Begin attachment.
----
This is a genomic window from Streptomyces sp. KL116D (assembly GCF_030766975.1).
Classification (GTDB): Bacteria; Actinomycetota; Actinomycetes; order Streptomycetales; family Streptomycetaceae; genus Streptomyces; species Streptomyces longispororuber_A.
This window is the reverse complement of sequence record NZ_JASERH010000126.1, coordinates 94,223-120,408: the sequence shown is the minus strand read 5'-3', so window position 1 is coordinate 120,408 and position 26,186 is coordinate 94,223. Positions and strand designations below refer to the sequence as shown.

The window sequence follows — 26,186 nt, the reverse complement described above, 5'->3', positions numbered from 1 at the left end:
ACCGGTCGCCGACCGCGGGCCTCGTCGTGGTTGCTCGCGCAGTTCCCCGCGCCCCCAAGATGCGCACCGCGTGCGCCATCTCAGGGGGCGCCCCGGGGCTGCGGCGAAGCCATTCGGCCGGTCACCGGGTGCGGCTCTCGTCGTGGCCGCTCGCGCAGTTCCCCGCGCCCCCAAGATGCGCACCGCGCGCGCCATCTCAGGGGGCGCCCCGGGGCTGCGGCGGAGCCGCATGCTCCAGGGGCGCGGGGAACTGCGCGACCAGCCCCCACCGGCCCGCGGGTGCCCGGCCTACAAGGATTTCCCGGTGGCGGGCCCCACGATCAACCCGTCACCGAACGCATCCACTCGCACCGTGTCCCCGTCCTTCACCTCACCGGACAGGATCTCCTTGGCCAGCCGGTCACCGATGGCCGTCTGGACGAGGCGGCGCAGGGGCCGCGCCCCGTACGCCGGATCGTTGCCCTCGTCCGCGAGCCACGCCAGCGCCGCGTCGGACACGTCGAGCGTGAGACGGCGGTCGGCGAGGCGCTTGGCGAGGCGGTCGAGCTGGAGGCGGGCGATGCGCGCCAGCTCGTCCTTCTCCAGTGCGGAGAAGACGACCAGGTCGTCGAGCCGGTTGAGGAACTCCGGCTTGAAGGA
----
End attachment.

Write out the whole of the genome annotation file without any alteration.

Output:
This is a genomic window from Streptomyces sp. KL116D (assembly GCF_030766975.1).
Classification (GTDB): Bacteria; Actinomycetota; Actinomycetes; order Streptomycetales; family Streptomycetaceae; genus Streptomyces; species Streptomyces longispororuber_A.
This window is the reverse complement of sequence record NZ_JASERH010000126.1, coordinates 94,223-120,408: the sequence shown is the minus strand read 5'-3', so window position 1 is coordinate 120,408 and position 26,186 is coordinate 94,223. Positions and strand designations below refer to the sequence as shown.

The window sequence follows — 26,186 nt, the reverse complement described above, 5'->3', positions numbered from 1 at the left end:
ACCGGTCGCCGACCGCGGGCCTCGTCGTGGTTGCTCGCGCAGTTCCCCGCGCCCCCAAGATGCGCACCGCGTGCGCCATCTCAGGGGGCGCCCCGGGGCTGCGGCGAAGCCATTCGGCCGGTCACCGGGTGCGGCTCTCGTCGTGGCCGCTCGCGCAGTTCCCCGCGCCCCCAAGATGCGCACCGCGCGCGCCATCTCAGGGGGCGCCCCGGGGCTGCGGCGGAGCCGCATGCTCCAGGGGCGCGGGGAACTGCGCGACCAGCCCCCACCGGCCCGCGGGTGCCCGGCCTACAAGGATTTCCCGGTGGCGGGCCCCACGATCAACCCGTCACCGAACGCATCCACTCGCACCGTGTCCCCGTCCTTCACCTCACCGGACAGGATCTCCTTGGCCAGCCGGTCACCGATGGCCGTCTGGACGAGGCGGCGCAGGGGCCGCGCCCCGTACGCCGGATCGTTGCCCTCGTCCGCGAGCCACGCCAGCGCCGCGTCGGACACGTCGAGCGTGAGACGGCGGTCGGCGAGGCGCTTGGCGAGGCGGTCGAGCTGGAGGCGGGCGATGCGCGCCAGCTCGTCCTTCTCCAGTGCGGAGAAGACGACCAGGTCGTCGAGCCGGTTGAGGAACTCCGGCTTGAAGGA